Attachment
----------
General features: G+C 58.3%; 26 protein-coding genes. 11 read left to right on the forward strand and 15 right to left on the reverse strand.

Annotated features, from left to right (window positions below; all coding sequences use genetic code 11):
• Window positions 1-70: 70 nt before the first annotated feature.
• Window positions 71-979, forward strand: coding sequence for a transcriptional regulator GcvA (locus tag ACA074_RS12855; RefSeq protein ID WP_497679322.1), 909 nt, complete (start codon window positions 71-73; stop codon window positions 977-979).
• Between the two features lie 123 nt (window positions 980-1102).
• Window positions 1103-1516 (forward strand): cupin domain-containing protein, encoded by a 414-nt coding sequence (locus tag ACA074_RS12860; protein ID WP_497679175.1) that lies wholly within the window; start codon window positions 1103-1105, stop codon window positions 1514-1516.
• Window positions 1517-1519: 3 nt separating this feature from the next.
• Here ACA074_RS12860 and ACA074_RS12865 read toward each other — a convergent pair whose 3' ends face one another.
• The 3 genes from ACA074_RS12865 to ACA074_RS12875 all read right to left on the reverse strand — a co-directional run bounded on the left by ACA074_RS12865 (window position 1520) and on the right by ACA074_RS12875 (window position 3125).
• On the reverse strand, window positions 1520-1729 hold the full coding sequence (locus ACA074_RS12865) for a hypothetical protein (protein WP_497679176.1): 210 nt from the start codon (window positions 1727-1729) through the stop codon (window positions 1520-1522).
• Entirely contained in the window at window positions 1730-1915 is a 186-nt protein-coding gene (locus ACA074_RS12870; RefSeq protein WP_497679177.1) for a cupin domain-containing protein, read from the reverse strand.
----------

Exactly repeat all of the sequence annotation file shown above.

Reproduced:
General features: G+C 58.3%; 26 protein-coding genes. 11 read left to right on the forward strand and 15 right to left on the reverse strand.

Annotated features, from left to right (window positions below; all coding sequences use genetic code 11):
• Window positions 1-70: 70 nt before the first annotated feature.
• Window positions 71-979, forward strand: coding sequence for a transcriptional regulator GcvA (locus tag ACA074_RS12855; RefSeq protein ID WP_497679322.1), 909 nt, complete (start codon window positions 71-73; stop codon window positions 977-979).
• Between the two features lie 123 nt (window positions 980-1102).
• Window positions 1103-1516 (forward strand): cupin domain-containing protein, encoded by a 414-nt coding sequence (locus tag ACA074_RS12860; protein ID WP_497679175.1) that lies wholly within the window; start codon window positions 1103-1105, stop codon window positions 1514-1516.
• Window positions 1517-1519: 3 nt separating this feature from the next.
• Here ACA074_RS12860 and ACA074_RS12865 read toward each other — a convergent pair whose 3' ends face one another.
• The 3 genes from ACA074_RS12865 to ACA074_RS12875 all read right to left on the reverse strand — a co-directional run bounded on the left by ACA074_RS12865 (window position 1520) and on the right by ACA074_RS12875 (window position 3125).
• On the reverse strand, window positions 1520-1729 hold the full coding sequence (locus ACA074_RS12865) for a hypothetical protein (protein WP_497679176.1): 210 nt from the start codon (window positions 1727-1729) through the stop codon (window positions 1520-1522).
• Entirely contained in the window at window positions 1730-1915 is a 186-nt protein-coding gene (locus ACA074_RS12870; RefSeq protein WP_497679177.1) for a cupin domain-containing protein, read from the reverse strand.